Friday, December 30, 2011

Cake Pops!

The last time I made cake pops, I thought it was somewhat of a disaster. The typical way of crumbling the cake and forming the ball and freezing them was too much work for me and a little too sweet. Plus, my cake balls were anything, but perfectly they are here (some what).

I found this cake pop (donut hole) machine and I'm in love.

I, first made a batch of their sour donuts and vanilla glaze and it was a hit! Next, I decided to reattempt my cake pop experience. Looky here, only 4 minutes later and perfectly round cake extra crumbling or frosting needed.

Cooling on the rack that was provided.

When I ran out of room, I just used an egg carton.

After a dip into some melted chocolate and some candy melts, followed by a colorful sprinkling, I've made my cake pops for R.'s birthday!

I simply love how they turned out and it couldn't have been any easier.

I will definitely make these again, as well as the donut holes!

Thursday, December 29, 2011

Cashew Coconut Brittle

Back in college, my friend took me to lunch at Cracker Barrel for the first time. There in their country shop was Cashew Coconut Brittle. I absolutely loved it. Each time I go, I would have to pick up some. It's been years since I've had anything but peanut brittle. Last year, I stopped by the country shop/restaurant for some of my favorite brittle and they no longer make any. I was so disappointed.

I normally do not have any cashews in the house because E. is allergic. My mom and I love cashews so each year, I buy her a huge jar. This year, I decided to sneak some of the nuts and make my own version of cashew coconut. Surprisingly, it turned out fabulous.

Cashew Coconut Brittle
1 1/2 tsp baking soda
1 tsp water
1 tsp vanilla
1 1/2 cups sugar
1 cup water
1 cup light corn syrup
3 tbsp butter
3 cups cashews
1/2 cup sweetened coconut flakes

Line 2 rimmed baking sheets with parchment paper. Coat parchment paper with cooking spray.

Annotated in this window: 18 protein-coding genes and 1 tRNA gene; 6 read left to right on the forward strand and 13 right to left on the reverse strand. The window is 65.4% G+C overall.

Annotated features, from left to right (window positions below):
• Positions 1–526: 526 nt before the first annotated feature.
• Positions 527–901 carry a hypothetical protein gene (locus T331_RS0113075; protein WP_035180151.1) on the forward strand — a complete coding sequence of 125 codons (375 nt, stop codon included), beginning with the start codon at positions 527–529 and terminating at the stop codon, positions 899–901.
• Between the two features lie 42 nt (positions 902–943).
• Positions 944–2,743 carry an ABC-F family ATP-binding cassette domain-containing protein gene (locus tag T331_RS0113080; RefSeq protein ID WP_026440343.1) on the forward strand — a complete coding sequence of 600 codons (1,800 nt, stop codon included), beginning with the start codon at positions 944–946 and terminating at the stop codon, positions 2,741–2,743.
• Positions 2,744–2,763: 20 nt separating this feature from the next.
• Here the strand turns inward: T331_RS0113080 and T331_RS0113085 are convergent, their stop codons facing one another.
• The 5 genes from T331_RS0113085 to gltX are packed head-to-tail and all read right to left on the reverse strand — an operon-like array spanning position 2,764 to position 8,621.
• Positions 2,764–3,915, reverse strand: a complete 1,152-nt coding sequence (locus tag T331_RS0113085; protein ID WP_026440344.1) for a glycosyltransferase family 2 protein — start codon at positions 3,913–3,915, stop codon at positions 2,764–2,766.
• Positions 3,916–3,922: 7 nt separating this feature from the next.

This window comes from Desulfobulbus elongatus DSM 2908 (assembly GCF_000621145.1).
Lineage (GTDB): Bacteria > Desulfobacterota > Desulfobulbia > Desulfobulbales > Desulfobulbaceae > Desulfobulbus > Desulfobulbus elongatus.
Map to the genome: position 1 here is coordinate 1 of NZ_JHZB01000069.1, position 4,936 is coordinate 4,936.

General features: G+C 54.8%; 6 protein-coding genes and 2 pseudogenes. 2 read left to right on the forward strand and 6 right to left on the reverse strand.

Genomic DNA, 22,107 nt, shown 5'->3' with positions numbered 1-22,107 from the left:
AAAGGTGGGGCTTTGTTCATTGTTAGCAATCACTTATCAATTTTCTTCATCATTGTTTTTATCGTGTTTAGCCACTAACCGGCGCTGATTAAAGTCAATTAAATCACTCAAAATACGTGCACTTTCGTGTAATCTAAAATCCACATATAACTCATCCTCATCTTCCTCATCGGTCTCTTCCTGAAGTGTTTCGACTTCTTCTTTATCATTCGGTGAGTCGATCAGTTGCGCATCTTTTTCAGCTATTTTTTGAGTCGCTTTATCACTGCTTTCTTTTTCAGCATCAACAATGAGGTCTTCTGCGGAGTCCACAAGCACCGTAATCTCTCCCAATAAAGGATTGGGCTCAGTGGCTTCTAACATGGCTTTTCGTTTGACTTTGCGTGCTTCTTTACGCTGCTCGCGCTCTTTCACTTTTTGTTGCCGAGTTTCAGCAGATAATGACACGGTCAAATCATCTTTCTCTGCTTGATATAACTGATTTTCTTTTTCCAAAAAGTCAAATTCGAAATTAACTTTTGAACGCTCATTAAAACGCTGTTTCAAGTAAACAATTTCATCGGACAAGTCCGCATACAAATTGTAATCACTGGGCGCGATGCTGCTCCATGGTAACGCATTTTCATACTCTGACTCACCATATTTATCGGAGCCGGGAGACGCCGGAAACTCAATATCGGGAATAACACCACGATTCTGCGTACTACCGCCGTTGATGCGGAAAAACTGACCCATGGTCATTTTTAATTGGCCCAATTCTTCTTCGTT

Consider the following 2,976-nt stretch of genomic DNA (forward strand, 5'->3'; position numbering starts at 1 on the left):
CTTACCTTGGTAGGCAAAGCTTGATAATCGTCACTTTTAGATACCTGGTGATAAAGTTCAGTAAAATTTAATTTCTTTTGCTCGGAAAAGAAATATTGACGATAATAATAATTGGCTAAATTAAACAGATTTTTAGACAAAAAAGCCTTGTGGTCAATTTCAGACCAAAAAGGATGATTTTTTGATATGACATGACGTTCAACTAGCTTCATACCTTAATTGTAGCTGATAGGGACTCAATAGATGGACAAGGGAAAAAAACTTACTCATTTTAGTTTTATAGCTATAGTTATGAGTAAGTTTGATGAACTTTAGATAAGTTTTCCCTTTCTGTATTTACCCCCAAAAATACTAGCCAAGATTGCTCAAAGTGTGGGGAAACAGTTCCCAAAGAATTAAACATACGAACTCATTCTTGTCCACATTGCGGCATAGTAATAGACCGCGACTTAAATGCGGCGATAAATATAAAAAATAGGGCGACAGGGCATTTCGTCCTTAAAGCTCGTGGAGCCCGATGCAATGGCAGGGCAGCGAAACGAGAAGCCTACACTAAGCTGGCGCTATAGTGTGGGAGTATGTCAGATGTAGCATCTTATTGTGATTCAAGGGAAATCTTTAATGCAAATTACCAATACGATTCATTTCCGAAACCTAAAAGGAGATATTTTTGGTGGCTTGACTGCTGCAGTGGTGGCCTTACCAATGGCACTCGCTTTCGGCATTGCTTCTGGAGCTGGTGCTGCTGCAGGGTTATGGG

Mix baking soda, 1 tsp water and vanilla and set aside. Mix sugar, 1 cup water, and the corn syrup in 3 quart saucepan. Cook over medium heat, about 25 minutes, stirring occasionally, to 240 degrees on candy thermometer.

Stir in butter and cashews. Then stir in the coconut. Cook, about 15 minutes, stirring constantly, to 300 degrees. Watch carefully so mixture does not burn. Immediately remove from heat. Quickly stir in baking soda mixture until light and foamy.

Pour half of the candy mixture onto each cookie sheet and quickly spread about 1/4 inch thick with buttered spatula. Cool completely, at least 1 hour. Break into pieces. Store in air tight container.

This is so good. I just wish E. could taste it. He's my biggest supporter when it comes to tasting new recipes. What's your favorite thing to eat that you had to try making?

Wednesday, December 28, 2011

Peppermint Marshmallows

Who makes marshmallows from scratch? I never thought I would, until now. I love this recipe. The added tiny hint of peppermint flavor to the simplest marshmallow makes a huge difference.

Peppermint Marshmallow

vegetable-oil cooking spray
2 cups sugar
1 tbsp light corn syrup
4 pkg (1/4 ounce each) unflavored gelatin
3/4 tsp peppermint extract
2 large egg whites
2 tsp red food coloring


Coat a 10x10 inch pan with cooking spray line bottom with parchment paper. Coat the parchment with cooking spray, and set pan aside. This makes 25 2-inch marshmallows. Use a 9x13 inch pan for smaller marshmallows. Put sugar, corn syrup, and 3/4 cup water in a small saucepan. Cook over medium heat, stirring, until sugar is dissolved. Stop stirring; let mixture come to a boil. Raise heat to medium-high; cook until mixture registers 260 degrees on a candy thermometer.

Meanwhile, heat 3/4 cup water (put in pyrex cup and heat about 2 minutes in the microwave). Dissolve gelatin in hot water. Stir in extract and set aside.

Beat egg whites on high in the bowl of an electric mixer fitted with the whisk attachment until stiff (but not dry) peaks form.

Whisk gelatin mixture into sugar mixture. With mixer running, gradually add to egg whites. Mix on high speed until very thick, 12 to 15 minutes.

Pour mixture into lined pan. Working quickly, drop dots of red food coloring across surface of marshmallow. Using a toothpick, swirl food coloring into marshmallow to create a marbleized effect.

Let marshmallow stand, uncovered, at room temperature until firm, at least 3 hours or overnight. Cut into squares. Dip edges into powdered sugar to remove stickiness.

Package marshmallows and deliver.

Tuesday, December 27, 2011

Pokemon Birthday Party

R. turned 6 this year. His only request was that it be a bowling birthday party with a pokemon theme so that is what we had. Fortunately for me, I didn't have to think about pokemon type games since bowling and arcade games would occupy all the kids time. I did come up with this pokemon invitation, inspired by an electric type pokemon card.